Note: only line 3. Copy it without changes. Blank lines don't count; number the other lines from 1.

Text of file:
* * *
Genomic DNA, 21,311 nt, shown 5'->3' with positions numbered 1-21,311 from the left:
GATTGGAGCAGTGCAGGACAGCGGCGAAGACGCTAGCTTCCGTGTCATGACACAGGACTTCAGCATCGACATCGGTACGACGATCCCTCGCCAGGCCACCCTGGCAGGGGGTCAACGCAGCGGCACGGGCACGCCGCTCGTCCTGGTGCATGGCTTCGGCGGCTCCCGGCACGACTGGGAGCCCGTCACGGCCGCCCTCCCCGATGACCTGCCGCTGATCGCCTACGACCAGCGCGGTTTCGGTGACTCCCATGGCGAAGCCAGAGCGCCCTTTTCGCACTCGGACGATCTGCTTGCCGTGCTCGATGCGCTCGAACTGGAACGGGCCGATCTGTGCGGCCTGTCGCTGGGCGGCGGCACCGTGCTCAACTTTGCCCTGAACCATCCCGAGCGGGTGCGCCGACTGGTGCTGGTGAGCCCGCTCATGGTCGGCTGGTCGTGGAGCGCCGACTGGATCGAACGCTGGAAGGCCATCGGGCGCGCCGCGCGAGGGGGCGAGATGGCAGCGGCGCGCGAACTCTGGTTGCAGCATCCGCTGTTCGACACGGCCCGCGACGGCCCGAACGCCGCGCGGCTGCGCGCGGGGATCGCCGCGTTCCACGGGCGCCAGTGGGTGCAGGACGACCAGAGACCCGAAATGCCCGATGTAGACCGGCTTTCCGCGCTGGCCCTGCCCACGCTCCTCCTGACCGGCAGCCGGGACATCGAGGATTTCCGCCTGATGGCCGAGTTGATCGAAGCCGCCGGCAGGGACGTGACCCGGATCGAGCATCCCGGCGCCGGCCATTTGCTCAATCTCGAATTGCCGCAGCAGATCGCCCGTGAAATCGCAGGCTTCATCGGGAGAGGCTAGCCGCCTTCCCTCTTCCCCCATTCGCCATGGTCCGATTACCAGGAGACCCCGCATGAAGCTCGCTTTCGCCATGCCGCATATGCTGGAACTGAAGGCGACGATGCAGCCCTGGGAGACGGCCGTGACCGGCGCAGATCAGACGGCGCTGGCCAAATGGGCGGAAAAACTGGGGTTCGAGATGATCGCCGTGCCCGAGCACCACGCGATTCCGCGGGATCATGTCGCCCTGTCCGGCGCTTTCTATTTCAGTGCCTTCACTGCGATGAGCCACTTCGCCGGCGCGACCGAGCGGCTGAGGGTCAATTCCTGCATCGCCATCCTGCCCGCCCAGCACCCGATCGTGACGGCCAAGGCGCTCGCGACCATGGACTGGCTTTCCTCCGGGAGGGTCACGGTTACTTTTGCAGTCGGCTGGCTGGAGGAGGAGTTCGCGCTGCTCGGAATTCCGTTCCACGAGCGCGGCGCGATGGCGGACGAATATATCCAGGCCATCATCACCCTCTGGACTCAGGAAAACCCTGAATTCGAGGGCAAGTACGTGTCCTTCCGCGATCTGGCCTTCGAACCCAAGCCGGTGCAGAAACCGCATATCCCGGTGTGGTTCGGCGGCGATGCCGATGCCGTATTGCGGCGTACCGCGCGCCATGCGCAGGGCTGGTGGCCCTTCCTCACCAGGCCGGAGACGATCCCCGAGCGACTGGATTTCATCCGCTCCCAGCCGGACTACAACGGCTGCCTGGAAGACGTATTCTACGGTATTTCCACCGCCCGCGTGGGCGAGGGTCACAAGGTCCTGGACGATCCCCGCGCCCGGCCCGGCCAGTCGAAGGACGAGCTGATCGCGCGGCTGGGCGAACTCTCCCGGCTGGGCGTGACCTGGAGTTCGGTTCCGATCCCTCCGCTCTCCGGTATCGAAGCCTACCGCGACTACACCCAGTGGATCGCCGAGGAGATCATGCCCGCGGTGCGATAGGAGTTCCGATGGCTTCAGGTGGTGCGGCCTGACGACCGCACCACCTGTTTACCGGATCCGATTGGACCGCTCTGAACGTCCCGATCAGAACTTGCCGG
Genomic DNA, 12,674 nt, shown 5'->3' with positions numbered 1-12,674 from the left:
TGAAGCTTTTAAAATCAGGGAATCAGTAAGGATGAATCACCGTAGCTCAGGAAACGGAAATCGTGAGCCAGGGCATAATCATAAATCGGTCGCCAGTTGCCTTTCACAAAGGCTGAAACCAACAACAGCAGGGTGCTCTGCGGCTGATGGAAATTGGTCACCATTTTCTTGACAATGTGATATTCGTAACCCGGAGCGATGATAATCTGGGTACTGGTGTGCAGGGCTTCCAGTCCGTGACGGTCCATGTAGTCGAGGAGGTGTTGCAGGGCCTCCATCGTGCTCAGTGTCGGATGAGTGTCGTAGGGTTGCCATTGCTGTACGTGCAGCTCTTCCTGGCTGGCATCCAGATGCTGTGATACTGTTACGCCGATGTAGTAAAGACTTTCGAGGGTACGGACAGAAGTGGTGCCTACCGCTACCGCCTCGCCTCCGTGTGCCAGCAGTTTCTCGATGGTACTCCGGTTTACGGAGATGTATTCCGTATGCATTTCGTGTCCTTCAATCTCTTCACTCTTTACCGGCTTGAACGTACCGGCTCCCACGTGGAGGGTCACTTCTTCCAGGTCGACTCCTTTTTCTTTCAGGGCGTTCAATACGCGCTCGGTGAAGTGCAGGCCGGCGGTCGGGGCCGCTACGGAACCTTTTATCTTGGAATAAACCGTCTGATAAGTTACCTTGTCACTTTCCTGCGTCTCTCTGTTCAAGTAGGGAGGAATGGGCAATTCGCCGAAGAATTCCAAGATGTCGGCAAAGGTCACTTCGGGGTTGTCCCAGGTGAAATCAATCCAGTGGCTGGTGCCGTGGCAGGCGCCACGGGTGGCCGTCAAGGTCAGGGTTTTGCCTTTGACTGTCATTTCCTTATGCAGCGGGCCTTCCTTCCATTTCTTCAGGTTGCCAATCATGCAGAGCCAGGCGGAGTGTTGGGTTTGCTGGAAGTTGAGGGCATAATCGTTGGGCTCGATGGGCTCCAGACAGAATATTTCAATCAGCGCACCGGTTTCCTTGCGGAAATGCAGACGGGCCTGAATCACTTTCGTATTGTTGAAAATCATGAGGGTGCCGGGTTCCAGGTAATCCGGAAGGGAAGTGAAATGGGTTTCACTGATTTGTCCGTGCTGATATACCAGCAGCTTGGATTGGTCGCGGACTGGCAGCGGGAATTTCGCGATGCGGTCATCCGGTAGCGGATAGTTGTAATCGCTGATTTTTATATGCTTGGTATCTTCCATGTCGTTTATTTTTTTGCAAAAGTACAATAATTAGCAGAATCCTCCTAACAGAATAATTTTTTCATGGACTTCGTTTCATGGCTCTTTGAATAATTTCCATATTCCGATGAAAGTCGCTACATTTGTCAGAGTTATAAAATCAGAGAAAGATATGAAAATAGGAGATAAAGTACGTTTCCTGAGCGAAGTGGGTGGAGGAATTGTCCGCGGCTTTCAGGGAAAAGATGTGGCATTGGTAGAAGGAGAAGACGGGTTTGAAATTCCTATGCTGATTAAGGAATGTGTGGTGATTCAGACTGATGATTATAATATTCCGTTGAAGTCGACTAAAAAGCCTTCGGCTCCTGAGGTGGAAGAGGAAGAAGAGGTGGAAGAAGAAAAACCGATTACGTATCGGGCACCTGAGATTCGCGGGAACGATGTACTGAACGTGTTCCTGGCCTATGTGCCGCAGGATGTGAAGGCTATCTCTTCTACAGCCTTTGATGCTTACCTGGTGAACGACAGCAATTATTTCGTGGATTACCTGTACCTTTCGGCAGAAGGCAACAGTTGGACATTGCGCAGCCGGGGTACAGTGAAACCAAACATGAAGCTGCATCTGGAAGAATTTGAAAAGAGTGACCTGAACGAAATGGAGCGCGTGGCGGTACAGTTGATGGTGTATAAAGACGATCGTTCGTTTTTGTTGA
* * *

Genomic DNA, 12,674 nt, shown 5'->3' with positions numbered 1-12,674 from the left: